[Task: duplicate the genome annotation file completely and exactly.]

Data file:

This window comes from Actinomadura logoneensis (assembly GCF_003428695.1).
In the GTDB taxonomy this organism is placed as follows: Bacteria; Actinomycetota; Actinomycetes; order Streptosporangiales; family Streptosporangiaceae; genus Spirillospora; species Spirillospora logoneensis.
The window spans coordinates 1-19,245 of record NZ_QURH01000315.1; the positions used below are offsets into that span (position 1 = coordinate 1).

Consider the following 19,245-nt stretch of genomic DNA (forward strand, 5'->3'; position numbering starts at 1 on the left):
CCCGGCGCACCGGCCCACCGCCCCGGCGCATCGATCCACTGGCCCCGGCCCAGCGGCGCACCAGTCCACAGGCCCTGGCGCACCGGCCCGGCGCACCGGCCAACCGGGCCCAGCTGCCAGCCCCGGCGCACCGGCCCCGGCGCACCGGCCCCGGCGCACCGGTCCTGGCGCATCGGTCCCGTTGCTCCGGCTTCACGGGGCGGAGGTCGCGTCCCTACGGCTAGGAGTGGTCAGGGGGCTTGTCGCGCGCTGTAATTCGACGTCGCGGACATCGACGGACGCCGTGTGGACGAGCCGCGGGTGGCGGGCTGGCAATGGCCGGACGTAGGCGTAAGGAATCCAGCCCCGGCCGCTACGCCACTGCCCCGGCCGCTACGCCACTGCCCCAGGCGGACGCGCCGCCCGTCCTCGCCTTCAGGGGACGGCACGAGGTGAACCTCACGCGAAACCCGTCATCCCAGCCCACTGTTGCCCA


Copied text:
This window comes from Actinomadura logoneensis (assembly GCF_003428695.1).
In the GTDB taxonomy this organism is placed as follows: Bacteria; Actinomycetota; Actinomycetes; order Streptosporangiales; family Streptosporangiaceae; genus Spirillospora; species Spirillospora logoneensis.
The window spans coordinates 1-19,245 of record NZ_QURH01000315.1; the positions used below are offsets into that span (position 1 = coordinate 1).

Consider the following 19,245-nt stretch of genomic DNA (forward strand, 5'->3'; position numbering starts at 1 on the left):
CCCGGCGCACCGGCCCACCGCCCCGGCGCATCGATCCACTGGCCCCGGCCCAGCGGCGCACCAGTCCACAGGCCCTGGCGCACCGGCCCGGCGCACCGGCCAACCGGGCCCAGCTGCCAGCCCCGGCGCACCGGCCCCGGCGCACCGGCCCCGGCGCACCGGTCCTGGCGCATCGGTCCCGTTGCTCCGGCTTCACGGGGCGGAGGTCGCGTCCCTACGGCTAGGAGTGGTCAGGGGGCTTGTCGCGCGCTGTAATTCGACGTCGCGGACATCGACGGACGCCGTGTGGACGAGCCGCGGGTGGCGGGCTGGCAATGGCCGGACGTAGGCGTAAGGAATCCAGCCCCGGCCGCTACGCCACTGCCCCGGCCGCTACGCCACTGCCCCAGGCGGACGCGCCGCCCGTCCTCGCCTTCAGGGGACGGCACGAGGTGAACCTCACGCGAAACCCGTCATCCCAGCCCACTGTTGCCCA